Target (NYSE:TGT) recently announced that the Minneapolis-based discount retailer would be joining the competitive world of streaming video with Target Ticket. While it is early to determine how much of an impact the new service will make of the industry, streaming video is a big industry worth participating in - TDG Research recently estimated that Netflix (NASDAQ:NFLX) would stream 13 billion hours of content in 2013, rising to 26 billion hours by 2018. With others - including Amazon (NASDAQ:AMZN) Prime, Roku, Google (NASDAQ:GOOG) Chromecast, and Apple's (NASDAQ:AAPL) AppleTV - all maneuvering for market share, Target has its work cut out for it. Investors should see the rollout as a potential catalyst, which could make the stock even more attractive.
Target is following the same model used by Walmart (NYSE:WMT) with its Vudu service. Users will be able to download from an extensive library of TV shows and movies, including over 30,000 movies titles that include several new releases - currently "World War Z" and "Iron Man 3"; 50 TV shows will be available the day after they air, including "The Big Bang Theory" and "The Walking Dead"; and shows including "Game of Thrones" and "Homeland," which are not available on Netflix or Hulu, will be included. Titles start at $0.99 per rental, and are good for 2 days, but most movies will cost between $3.99 and $4.99. Target will not offer an unlimited subscription service like Netflix or Amazon, preferring the "pay for what you use" model.
While Walmart has enjoyed a fair amount of success since it acquired Vudu in 2010, other attempts to enter the market have not worked. The question for Target is whether customers who have become accustomed to buying nearly everything from the retailer will be interested and willing to add a video option. Divisional Merchandise Manager of Entertainment Anne Stanchfield said: "Many of our guests told us that streaming and viewing videos is complicated, so we created Target Ticket to simplify the experience."
The streaming market, which was pioneered by Netflix, has continued to grow rapidly, and is arguably on the cusp of changing the way we watch TV altogether. As a part of TDG Report, Senior Analyst Bill Niemeyer points out that Netflix "will face increasing competition in the US from online enterprises including Amazon, Google, and Hulu, as well as the TV Everywhere efforts of television networks and multichannel operators." Despite this competition, the industry will remain strong:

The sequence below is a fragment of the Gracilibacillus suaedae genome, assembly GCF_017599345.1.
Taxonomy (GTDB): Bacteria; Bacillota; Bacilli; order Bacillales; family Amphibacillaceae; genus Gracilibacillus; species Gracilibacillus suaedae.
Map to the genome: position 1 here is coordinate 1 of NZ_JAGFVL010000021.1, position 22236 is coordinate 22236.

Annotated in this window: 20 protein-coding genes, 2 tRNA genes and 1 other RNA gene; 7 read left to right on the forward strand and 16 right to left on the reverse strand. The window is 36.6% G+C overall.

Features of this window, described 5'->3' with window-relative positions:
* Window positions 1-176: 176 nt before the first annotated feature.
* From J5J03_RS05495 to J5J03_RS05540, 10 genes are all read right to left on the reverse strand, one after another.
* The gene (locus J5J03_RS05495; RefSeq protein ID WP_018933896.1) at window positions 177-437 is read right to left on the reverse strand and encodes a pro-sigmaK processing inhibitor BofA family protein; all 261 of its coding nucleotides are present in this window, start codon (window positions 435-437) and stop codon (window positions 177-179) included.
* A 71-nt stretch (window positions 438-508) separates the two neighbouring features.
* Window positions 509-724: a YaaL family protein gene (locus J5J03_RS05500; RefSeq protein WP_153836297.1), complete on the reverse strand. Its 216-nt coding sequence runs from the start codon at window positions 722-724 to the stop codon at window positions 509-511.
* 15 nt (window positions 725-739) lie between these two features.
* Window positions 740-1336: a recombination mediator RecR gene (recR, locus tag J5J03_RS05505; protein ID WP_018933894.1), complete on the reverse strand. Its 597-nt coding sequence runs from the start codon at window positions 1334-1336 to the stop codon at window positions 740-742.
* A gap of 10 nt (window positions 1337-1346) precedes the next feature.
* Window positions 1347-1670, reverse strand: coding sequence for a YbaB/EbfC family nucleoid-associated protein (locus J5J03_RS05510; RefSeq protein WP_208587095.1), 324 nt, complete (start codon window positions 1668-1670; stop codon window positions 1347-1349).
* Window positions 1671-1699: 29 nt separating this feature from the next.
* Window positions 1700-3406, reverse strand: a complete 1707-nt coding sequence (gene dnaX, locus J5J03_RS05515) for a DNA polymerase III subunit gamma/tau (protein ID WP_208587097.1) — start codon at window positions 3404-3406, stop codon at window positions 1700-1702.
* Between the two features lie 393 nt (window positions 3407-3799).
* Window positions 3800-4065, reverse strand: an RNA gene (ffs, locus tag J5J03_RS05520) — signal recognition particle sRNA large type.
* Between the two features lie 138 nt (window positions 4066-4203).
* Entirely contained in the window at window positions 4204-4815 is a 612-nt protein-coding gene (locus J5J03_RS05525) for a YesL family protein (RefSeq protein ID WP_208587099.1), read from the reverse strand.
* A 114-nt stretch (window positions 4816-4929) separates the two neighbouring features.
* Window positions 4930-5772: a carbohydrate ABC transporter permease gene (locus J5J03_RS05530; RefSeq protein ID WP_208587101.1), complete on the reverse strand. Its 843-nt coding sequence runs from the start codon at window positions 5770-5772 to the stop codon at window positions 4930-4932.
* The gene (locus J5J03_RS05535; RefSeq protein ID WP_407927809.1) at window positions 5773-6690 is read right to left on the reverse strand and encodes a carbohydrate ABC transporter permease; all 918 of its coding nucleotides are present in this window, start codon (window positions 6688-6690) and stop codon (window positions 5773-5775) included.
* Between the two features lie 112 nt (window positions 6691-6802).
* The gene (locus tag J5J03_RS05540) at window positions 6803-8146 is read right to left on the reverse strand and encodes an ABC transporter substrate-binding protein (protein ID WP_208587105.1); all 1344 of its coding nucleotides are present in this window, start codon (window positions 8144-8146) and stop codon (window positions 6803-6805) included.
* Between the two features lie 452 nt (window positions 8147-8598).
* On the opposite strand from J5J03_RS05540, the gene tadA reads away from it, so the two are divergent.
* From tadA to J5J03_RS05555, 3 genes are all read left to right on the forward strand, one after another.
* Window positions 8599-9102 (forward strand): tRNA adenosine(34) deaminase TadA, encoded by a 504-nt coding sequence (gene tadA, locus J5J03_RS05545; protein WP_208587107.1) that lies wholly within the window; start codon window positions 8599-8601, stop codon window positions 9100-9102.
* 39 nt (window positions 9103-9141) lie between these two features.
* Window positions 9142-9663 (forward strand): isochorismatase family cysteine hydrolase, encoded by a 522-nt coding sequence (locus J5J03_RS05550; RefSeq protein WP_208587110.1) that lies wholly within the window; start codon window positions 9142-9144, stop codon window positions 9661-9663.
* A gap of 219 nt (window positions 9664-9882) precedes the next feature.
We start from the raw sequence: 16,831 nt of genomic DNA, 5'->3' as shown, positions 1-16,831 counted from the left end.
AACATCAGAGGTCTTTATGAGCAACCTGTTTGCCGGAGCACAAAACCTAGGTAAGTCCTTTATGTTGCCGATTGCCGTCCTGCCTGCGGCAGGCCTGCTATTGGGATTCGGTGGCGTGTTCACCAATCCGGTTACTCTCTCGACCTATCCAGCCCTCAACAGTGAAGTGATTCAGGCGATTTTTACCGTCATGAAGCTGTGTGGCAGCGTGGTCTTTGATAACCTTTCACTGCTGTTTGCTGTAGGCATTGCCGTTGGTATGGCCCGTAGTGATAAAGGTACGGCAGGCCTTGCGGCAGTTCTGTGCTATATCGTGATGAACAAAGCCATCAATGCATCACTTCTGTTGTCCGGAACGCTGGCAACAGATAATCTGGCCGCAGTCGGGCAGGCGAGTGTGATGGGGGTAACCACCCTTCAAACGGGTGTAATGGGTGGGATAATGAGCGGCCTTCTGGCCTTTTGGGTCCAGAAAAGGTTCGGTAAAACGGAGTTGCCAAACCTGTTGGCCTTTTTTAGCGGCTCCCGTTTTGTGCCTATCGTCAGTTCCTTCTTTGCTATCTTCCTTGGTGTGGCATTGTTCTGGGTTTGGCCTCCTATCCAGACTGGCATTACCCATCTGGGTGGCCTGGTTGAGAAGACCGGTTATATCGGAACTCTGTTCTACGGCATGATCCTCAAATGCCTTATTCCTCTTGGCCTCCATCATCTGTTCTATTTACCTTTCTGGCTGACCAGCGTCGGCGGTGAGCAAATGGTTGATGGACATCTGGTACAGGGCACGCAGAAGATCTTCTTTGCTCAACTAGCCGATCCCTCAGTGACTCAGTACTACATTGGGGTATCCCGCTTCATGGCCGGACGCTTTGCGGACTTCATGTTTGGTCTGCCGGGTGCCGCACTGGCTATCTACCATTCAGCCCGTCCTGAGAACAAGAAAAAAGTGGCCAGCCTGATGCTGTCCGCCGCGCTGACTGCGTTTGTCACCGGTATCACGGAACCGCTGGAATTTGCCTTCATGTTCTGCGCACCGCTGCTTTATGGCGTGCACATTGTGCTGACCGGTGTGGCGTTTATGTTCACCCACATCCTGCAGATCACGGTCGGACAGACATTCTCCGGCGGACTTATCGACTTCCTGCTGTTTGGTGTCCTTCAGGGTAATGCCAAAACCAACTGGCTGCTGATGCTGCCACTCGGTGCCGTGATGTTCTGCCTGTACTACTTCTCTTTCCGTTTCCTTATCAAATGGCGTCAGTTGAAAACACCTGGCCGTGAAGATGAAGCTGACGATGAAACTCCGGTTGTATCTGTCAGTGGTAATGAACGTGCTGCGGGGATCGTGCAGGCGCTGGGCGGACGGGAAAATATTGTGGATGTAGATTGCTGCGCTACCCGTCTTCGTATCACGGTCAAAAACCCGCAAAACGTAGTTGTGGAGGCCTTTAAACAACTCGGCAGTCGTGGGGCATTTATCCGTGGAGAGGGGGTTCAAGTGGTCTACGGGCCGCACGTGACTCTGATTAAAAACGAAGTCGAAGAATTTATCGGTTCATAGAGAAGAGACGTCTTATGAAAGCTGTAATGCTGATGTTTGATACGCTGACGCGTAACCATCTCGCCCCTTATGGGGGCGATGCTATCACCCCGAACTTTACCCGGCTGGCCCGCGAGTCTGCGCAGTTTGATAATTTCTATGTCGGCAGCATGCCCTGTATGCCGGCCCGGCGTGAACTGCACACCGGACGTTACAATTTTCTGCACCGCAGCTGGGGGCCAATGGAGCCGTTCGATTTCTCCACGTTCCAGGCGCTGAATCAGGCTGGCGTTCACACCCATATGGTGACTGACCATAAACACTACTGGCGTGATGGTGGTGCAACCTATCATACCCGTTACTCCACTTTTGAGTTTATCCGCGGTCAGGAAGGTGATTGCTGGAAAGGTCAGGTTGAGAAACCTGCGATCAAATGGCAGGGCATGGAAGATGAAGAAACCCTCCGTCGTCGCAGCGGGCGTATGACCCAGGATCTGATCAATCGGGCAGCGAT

Even with domestic growth expected to plateau in 2020, Netflix will remain a formidable US market force. Would-be competitors will need to do as Netflix has done: spend the considerable money it takes to acquire quality content, move forward with good strategy, and offer a high-quality consumer search/discovery and viewing experience.
The report, in addition to giving great color to the situation for Netflix, serves as a map for the potential success or lack thereof of Target Ticket. Where I see the potential is not necessarily in the service being superior, but in its ability to be an easy add-on. Target customers have a tendency to use the retailer for everything. If streaming video can be added to the list, Target Ticket has potential.
Target is currently trading at a P/E around 15, in line with where Walmart is trading. The stock offers a 2.7% dividend yield, and is establishing an import support level around $63 per share. In August, shares traded over $72, and if the new service can get a foothold, it could act as a catalyst to take shares higher. At current levels, Target looks attractive to trade higher.
Critics of the services inaccurately view Target Ticket as just another video service. The power of Target Ticket is in the quality content it provides, but more thoroughly in the fact that it is offered by the popular retailer. Target is masterful at convincing consumers to rely on it as a one-stop-shop for things they never imagined they would buy at the same place: clothes and food, medicine and garbage bags. If it can bring streaming video into the mix, it will not need to lead the market to benefit from it.